Clarence Fanto | Failing Legislature is a pre-existing condition, but our fate is in its hands
Donald Jr. salivated over the prospect of learning about Hillary Clinton's allegedly criminal misdeeds from a representative of a hostile government. Bring it on, he enthused, before he was disappointed to learn that the Kremlin attorney had nothing on Hillary, because there was nothing to be had.
He's not guilty of treason in the legal sense, as Clinton running mate Tim Kaine suggested might be the case. But there's much to suggest something reflecting a collusiony attitude in the Trump inner circle.
Hard-core defenders may argue that Junior was either ignorant or stupid. In a blistering editorial, the right-wing New York Post called him an idiot. But his brother-in-law, Jared Kushner, and campaign manager Paul Manafort certainly knew what they were doing when they took the meeting with the Russian agent. After all, Trump Sr. has indicated he would have attended, that many politicians would have done so. Just part of business as usual in the corrupt world of politics, the president claims.
You may have missed what Donald Jr.'s brother Eric had to say last month about Democrats who support the multiple investigations into what his father's campaign did to help Russia tilt the election.
Appearing with Trump lackey Sean Hannity on Fox, here's what Eric said about the president's opponents:
"I've never seen hatred like this, and to me they're not even people. It's so, so sad, I mean morality is just gone, morals have flown out the window we deserve so much better than this as a country. You know it's so sad. You see the Democratic party — they're imploding. They're imploding. They have no message. You see the head of the DNC who is a total whack job. There's no leadership there. They have no message so what do they try and do? They try and obstruct a great man, they try and obstruct his family, they come after us viciously, and it's truly, truly horrible."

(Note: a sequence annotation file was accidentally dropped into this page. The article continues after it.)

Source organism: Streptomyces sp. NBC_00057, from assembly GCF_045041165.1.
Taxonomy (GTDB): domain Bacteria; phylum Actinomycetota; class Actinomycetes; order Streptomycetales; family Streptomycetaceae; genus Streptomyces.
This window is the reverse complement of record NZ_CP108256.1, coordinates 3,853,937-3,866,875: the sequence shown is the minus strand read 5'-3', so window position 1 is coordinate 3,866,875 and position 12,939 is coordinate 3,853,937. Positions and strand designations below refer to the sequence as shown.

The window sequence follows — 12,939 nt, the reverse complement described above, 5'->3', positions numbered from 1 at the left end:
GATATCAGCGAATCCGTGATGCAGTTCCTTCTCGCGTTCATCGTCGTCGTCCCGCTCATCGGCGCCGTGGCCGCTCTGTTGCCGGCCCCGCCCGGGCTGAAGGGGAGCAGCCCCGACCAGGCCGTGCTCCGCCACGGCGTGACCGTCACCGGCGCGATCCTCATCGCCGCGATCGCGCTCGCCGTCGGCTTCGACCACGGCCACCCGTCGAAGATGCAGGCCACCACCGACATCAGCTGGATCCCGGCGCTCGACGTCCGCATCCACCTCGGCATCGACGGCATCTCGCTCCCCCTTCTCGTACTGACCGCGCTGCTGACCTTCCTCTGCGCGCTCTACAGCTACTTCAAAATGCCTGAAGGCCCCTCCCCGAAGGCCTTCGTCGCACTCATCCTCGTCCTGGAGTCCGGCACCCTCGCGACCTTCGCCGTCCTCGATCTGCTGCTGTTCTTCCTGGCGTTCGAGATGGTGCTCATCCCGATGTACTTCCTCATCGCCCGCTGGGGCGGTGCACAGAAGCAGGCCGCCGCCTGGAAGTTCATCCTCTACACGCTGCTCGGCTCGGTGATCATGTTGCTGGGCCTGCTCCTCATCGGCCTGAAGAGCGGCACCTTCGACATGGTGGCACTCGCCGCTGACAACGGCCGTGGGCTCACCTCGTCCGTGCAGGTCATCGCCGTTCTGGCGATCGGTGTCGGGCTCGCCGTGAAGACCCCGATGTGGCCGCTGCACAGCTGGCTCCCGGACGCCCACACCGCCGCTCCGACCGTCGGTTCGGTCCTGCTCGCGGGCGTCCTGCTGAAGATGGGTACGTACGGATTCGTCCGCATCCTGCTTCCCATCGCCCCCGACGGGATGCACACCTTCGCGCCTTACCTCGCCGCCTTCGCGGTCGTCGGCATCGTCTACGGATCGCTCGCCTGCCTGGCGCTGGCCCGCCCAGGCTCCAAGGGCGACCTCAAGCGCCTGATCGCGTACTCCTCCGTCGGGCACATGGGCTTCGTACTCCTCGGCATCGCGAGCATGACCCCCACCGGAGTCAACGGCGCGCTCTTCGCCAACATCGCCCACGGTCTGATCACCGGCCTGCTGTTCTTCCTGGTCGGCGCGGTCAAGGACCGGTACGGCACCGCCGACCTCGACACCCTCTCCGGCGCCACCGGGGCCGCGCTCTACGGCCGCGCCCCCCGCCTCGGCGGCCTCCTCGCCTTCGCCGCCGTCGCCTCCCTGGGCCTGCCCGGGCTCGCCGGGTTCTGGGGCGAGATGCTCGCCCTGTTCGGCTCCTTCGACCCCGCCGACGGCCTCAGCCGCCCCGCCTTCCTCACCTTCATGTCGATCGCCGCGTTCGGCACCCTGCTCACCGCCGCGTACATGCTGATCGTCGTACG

Of course, the opposition, or the resistance as some call it, gives as good as it gets from the "great man" and his sycophants.
I wish I had thought up this line: "The news is real. The president is fake."
It was horror novelist Stephen King who sent that out on Twitter last week. He knows a horror show when he sees one.
But as a wise friend counseled the other day, we're stuck with Trump and his administration at least until 2020, thanks to the Capitol Hill Republicans who demonstrate their profiles in cowardice every day. Enablers, most of them, with some refreshing exceptions — Collins, McCain, Graham, Murkowski, Portman, several more.
The top priority now for the landslide-majority of Americans who oppose Trump and everything he stands for is to make sure that all his horrific domestic proposals fail — crucially, the latest Senate reboot of the health care "reform" that offers some carrots to Republicans on the fence but retains the cuts to Medicaid for low-income Americans, the disabled, and a majority of nursing home patients who exhaust their own financial resources.